Functional characterisation of letter-specific responses in time, space and current polarity using magnetoencephalography

L. Gwilliams, G. A. Lewis, A. Marantz

Research output: Contribution to journalArticlepeer-review


Recent neurophysiological evidence suggests that a hierarchical neural network of low-to-high level processing subserves written language comprehension. While a considerable amount of research has identified distinct regions and stages of processing, the relations between them and to this hierarchical model remain unclear. Magnetoencephalography (MEG) is a technique frequently employed in such investigations; however, no studies have sought to test whether the conventional method of reconstructing currents at the source of the magnetic field is best suited for such across-subject designs. The present study details the results of three MEG experiments addressing these issues. Neuronal populations supporting responses to low-level orthographic properties were housed posteriorly near the primary visual cortex. More anterior regions along the fusiform gyrus encoded higher-level processes and became active ~. 80 ms later. A functional localiser of these early letter-specific responses was developed for the production of functional regions of interest in future studies. Previously established response components were successfully grouped based on proximity to the localiser, which characterised location, latency and functional sensitivity. Unconventional anatomically constrained signed minimum norm estimates of MEG data were most sensitive to the primary experimental manipulation, suggesting that the conventional unsigned unconstrained method is sub-optimal for studying written word processing.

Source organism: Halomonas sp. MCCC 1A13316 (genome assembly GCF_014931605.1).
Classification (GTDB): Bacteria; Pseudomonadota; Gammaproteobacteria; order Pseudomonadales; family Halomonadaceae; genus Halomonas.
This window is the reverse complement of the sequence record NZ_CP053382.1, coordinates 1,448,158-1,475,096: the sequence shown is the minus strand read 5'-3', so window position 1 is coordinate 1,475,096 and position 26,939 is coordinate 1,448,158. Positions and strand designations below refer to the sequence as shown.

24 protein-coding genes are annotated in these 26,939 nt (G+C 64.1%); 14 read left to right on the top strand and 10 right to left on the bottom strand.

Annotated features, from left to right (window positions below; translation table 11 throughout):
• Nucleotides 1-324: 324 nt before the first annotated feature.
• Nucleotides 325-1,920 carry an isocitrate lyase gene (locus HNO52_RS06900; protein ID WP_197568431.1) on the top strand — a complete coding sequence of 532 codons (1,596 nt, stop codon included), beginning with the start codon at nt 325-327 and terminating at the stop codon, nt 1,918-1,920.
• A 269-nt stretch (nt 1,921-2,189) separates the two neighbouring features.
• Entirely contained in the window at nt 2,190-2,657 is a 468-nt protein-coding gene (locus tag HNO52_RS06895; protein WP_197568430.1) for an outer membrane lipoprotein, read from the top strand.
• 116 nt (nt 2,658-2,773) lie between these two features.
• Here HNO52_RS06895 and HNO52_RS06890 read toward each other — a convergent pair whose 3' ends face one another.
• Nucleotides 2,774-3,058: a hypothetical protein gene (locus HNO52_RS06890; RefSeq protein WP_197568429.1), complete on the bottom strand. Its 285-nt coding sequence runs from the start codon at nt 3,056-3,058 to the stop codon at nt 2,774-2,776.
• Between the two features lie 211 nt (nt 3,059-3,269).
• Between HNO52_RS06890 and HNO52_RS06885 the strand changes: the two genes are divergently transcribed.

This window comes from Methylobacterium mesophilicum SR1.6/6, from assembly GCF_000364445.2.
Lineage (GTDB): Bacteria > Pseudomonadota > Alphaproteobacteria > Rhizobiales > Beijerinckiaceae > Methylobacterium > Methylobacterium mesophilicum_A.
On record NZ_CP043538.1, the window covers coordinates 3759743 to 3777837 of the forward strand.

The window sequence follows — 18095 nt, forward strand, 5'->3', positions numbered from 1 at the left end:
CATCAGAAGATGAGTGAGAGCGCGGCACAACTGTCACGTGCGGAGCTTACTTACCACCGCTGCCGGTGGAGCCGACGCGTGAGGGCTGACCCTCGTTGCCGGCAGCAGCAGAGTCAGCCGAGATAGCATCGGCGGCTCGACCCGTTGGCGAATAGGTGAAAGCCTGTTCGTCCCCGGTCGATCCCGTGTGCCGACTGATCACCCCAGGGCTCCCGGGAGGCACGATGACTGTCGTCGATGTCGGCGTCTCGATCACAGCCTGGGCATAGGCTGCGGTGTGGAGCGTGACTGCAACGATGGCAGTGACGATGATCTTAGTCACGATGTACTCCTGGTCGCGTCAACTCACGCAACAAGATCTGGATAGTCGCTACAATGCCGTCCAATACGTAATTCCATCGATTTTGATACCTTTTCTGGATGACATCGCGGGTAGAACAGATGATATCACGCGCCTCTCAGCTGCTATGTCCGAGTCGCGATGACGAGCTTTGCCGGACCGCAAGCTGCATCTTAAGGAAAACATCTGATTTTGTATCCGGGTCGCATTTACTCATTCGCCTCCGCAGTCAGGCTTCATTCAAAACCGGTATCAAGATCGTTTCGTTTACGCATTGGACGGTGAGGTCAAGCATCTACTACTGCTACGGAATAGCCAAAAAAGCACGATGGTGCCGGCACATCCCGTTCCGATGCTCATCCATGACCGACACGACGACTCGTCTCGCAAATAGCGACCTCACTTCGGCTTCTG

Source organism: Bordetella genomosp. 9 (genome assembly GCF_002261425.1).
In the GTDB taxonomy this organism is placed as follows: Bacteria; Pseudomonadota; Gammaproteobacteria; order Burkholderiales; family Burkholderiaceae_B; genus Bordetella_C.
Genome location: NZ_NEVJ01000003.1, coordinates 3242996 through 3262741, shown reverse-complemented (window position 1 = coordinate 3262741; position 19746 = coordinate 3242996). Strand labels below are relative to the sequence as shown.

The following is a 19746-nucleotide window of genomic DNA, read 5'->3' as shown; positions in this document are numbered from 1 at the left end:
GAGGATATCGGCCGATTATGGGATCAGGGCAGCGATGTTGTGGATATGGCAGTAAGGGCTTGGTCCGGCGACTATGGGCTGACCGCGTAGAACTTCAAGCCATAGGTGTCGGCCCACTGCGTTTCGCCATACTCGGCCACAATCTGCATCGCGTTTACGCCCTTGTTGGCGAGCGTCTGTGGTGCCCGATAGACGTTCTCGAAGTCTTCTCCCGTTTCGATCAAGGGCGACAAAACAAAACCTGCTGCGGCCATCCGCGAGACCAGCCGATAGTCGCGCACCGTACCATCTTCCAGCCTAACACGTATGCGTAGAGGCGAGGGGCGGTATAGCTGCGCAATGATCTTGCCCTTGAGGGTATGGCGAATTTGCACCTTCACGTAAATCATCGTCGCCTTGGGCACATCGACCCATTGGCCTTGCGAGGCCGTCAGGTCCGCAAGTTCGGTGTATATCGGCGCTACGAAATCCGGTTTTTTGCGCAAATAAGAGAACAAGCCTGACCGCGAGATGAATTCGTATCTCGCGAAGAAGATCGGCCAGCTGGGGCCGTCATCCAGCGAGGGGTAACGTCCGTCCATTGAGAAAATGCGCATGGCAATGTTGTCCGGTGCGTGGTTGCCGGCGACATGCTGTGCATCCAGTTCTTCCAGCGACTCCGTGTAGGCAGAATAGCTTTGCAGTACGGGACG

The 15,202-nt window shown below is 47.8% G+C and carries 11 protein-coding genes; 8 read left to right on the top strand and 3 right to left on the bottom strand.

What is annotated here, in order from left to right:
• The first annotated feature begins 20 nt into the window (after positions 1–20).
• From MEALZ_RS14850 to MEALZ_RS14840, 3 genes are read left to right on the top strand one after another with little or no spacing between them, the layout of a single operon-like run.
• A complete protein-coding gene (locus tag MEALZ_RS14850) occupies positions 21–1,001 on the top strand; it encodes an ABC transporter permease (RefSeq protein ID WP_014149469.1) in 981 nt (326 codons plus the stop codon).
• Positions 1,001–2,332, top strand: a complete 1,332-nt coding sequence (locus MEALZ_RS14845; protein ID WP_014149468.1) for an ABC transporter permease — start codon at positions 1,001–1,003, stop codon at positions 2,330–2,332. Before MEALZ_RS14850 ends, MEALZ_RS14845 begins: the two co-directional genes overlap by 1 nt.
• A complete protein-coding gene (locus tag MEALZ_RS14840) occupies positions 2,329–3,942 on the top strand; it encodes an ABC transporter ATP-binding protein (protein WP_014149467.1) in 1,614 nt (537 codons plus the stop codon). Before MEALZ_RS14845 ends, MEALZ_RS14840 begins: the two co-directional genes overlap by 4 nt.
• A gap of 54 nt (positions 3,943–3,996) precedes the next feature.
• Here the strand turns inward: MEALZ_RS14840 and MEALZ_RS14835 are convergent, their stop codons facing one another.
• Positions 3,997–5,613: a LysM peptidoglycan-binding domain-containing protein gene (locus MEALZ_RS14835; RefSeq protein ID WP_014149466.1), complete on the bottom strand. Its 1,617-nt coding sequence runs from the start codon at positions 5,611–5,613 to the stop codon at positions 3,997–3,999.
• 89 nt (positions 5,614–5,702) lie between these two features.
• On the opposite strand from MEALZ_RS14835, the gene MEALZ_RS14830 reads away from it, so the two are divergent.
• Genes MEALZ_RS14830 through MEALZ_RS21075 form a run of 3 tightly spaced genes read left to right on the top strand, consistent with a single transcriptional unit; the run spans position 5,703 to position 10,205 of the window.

Original languageEnglish (US)
Pages (from-to)320-333
Number of pages14
StatePublished - May 15 2016


  • FROI
  • LCD model
  • Source estimation
  • VWFA
  • Visual word processing

ASJC Scopus subject areas

  • Neurology
  • Cognitive Neuroscience


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